Science Curriculum-Instruction-Assessment that includes historical vignettes & case studies, humor, discrepant event demonstrations, real-world applications (including mathematics) and STS issues/controversies sends a message that science should be considered a “FUNdaMENTAL humanity.” That is, science has been and continues to be a very human endeavor carried out by an ethnically, politically, and personally diverse group of individuals united by a common “need to know &/or create” drive. If presented this way, science invites students to participate in the ongoing process by opening their minds and increasing their motivation to do the “hard work” necessary to be involved in the “game of scientific play.” The following references can help you show your students that science is a human adventure worth pursuing as either a vocation or avocation and “a” useful lens through which to view both human history and the natural world. For an extensive listing of live links to Internet resources on these same topics, go to the Binghamton University, SEHD, Center for Science, Mathematics and Technology Education website:



Allman, William F. (1994). The Stone Age Present: How Evolution Has Shaped Modern Life - From Sex, Violence, and Language to Emotions, Morals, and Communities. NY: Simon & Schuster.

Behme, Robert Lee. 1992. Incredible Plants: Oddities, Curiosities, & Eccentricities. Sterling Publishing Co., Inc. N.Y. 120 pgs. A compilation of interesting facts about plants.

Biological Sciences Curriculum Study (1978/3rd ed.).Biology Teacher's Handbook.

DeWaal, Frans. (1996). Good Natured: The Origins of Right and Wrong in Humans and Other Animals. Harvard Univ. Press. Argues that while natural selection may be “nasty” at times, it also has selected for traits & behaviors related to peaceful conflict resolution, justice, cooperation & mutual assistance as biological building blocks for morality.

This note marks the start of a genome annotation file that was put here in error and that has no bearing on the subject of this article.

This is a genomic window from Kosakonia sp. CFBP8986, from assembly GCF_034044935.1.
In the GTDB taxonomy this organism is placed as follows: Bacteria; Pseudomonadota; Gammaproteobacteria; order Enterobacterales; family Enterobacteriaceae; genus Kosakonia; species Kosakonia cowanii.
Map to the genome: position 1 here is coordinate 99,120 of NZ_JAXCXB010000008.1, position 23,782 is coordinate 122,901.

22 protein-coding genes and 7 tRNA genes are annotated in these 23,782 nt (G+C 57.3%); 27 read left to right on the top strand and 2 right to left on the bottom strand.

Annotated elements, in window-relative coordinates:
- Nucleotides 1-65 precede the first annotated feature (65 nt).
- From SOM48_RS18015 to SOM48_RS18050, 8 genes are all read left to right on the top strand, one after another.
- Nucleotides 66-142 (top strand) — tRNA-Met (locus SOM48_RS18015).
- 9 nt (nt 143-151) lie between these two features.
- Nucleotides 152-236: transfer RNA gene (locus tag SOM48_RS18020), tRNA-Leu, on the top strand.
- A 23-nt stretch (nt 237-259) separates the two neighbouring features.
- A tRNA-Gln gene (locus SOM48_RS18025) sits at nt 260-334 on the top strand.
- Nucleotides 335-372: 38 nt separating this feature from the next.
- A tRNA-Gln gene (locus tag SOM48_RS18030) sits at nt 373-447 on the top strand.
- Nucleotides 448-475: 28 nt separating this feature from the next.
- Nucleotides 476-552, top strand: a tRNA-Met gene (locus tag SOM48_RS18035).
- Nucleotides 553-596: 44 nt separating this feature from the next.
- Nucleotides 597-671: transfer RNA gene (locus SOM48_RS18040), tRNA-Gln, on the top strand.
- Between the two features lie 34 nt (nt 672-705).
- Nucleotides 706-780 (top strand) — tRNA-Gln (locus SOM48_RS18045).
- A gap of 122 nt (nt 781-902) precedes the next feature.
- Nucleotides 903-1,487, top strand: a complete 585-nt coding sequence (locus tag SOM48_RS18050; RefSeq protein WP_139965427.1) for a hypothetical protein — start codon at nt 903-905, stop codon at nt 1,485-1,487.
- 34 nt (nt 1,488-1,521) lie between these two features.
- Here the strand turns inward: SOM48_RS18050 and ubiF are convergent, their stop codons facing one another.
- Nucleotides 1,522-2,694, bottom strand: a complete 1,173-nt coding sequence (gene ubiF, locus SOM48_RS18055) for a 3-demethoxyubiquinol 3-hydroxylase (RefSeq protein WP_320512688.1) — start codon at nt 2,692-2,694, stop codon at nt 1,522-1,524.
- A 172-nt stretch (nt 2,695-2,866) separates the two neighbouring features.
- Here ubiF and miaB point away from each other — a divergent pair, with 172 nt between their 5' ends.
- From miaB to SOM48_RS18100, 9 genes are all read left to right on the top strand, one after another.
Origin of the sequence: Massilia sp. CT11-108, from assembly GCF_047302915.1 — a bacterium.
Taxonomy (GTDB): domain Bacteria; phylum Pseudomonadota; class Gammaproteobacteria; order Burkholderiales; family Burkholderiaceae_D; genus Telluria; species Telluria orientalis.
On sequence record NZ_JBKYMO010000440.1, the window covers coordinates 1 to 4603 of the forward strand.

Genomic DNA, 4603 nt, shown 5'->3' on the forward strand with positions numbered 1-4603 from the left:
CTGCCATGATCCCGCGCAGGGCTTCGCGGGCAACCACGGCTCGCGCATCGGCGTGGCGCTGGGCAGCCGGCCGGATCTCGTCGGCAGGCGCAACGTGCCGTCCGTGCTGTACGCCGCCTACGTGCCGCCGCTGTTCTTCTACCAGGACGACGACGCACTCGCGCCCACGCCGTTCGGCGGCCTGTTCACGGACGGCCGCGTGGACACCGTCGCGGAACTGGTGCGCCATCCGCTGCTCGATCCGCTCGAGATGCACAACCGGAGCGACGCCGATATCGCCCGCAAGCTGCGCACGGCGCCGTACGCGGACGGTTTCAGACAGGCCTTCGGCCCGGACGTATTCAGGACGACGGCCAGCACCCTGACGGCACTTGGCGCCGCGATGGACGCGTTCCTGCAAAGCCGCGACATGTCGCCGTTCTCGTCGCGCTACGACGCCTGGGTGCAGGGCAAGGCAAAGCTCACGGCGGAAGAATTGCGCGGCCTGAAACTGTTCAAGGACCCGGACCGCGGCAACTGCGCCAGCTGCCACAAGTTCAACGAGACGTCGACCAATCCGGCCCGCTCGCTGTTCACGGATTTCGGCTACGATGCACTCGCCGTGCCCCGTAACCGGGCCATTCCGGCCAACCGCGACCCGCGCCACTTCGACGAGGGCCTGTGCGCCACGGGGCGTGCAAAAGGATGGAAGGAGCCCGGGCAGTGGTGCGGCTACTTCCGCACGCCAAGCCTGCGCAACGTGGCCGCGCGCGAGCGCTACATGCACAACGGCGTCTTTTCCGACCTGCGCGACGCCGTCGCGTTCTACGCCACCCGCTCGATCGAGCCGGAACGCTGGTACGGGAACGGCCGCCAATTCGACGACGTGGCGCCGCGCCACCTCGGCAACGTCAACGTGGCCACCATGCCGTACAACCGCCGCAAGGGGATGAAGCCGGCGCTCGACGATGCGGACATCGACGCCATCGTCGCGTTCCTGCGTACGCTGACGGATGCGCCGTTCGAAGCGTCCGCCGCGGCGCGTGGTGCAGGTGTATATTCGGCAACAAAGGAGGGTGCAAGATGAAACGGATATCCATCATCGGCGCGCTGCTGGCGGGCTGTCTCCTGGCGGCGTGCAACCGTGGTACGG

Goodman, Susan. (1993). Amazing Biofacts: The Human Body, Animals & Plants. NY: Peter Bedrick Books. 160pp, index, color photos & tables.

Hoagland, M. & Dodson, B. (1995). The Way Life Works: Everything You Need to Know about the Way All Life Grows, Develops, Reproduces and Gets Along. NY: Times Book/Random House. Colorful, well-written book with wonderful visual analogies co-authored by molecular geneticist and artist that explains in an engaging ways “The Way Life Works.”

Lawson, Anton E. (1994). Biology: A Critical-Thinking Approach. Reading, MA: Addison-Wesley. Lab manual, student readings, TG, and assessment booklet teach concepts, process skills & higher-order thinking skills through a learning cycle approach.

Leonard, William H. & Penick, John E. (2002). Biology: A Community Context. Glencoe/McGraw-Hill. An inquiry-based, STS textbook/curriculum (inc. videotapes) for 9th or 10th grade high school general biology classes.

Liem, Tik L. (1987/2nd ed.). Invitations to Science Inquiry. Chino Hills, CA: Science Inquiry Enterprise. Over 400 discrepant event demonstrations & mini-experiments covering gr.4-12 physical, earth and life sciences. Each activity is one page and has a section covering materials, procedure, questions and explanation. Check for availability at online bookstores

Lynch, Aaron. (1996). Thought Contagion: How Beliefs Spreads Through Society: The New Science of Memes. NY: BasicBooks/HarperCollins. 192pp explore how a variety of ideas or memes (including those dealing with sex, family, religion, health, etc.,) have evolved in human cultures via natural selection & "survival of the fitest" analogous to genetic evolution. See also book: Susan Blackmore's book: The Meme Machine.

Morholt, E. & Brandwein, P.F. (1986/3rd ed.) A Sourcebook for the Biological Sciences. Harcourt, Brace & Jovanovich. [“classic” demonstrations & lab activities].

National Assn of Biology Teachers Store: Sells a variety of NABT books such as Biology Labs that Work, V I & II, Learning Biology with Plant Pathology, Middle School Ideas Book, Shoestring Biotechnology, Investigating Ecology in the Laboratory, The Power of Analogy, etc.,

Nesse, Randolph & Williams, George C. (1994). Why We Get Sick: The New Science of Darwinian Medicine. NY; Vintage Books/Random House.

Rahn, Joan Elma. (1982). Plants That Changed History. Atheneum, N.Y. 135 pgs. Gives five scenarios where plants had a huge impact on historical events, including the rise of civilization, the Irish potato famine, the industrial revolution, the discovery of America, and even the mutiny on the Bounty.

VanCleave, Janice Pratt. Biology for EveryKid. ~10 demos/experiments for gr.3-8 with "how-it-works" explanations.

Zimmer, Carl. (2001). Evolution: The Triumph of an Idea. HarperCollins Pub. 364pp /150 color illustrations packed companion to the 7-part/8 hr WGBH/NOVA series (for TG, online lessons & more, go to that cover the development, implications & relevance of Darwin’s theory.

· see also Mathematics in the Sciences for resources dealing with the concept of scale

Last Updated: 3/28/16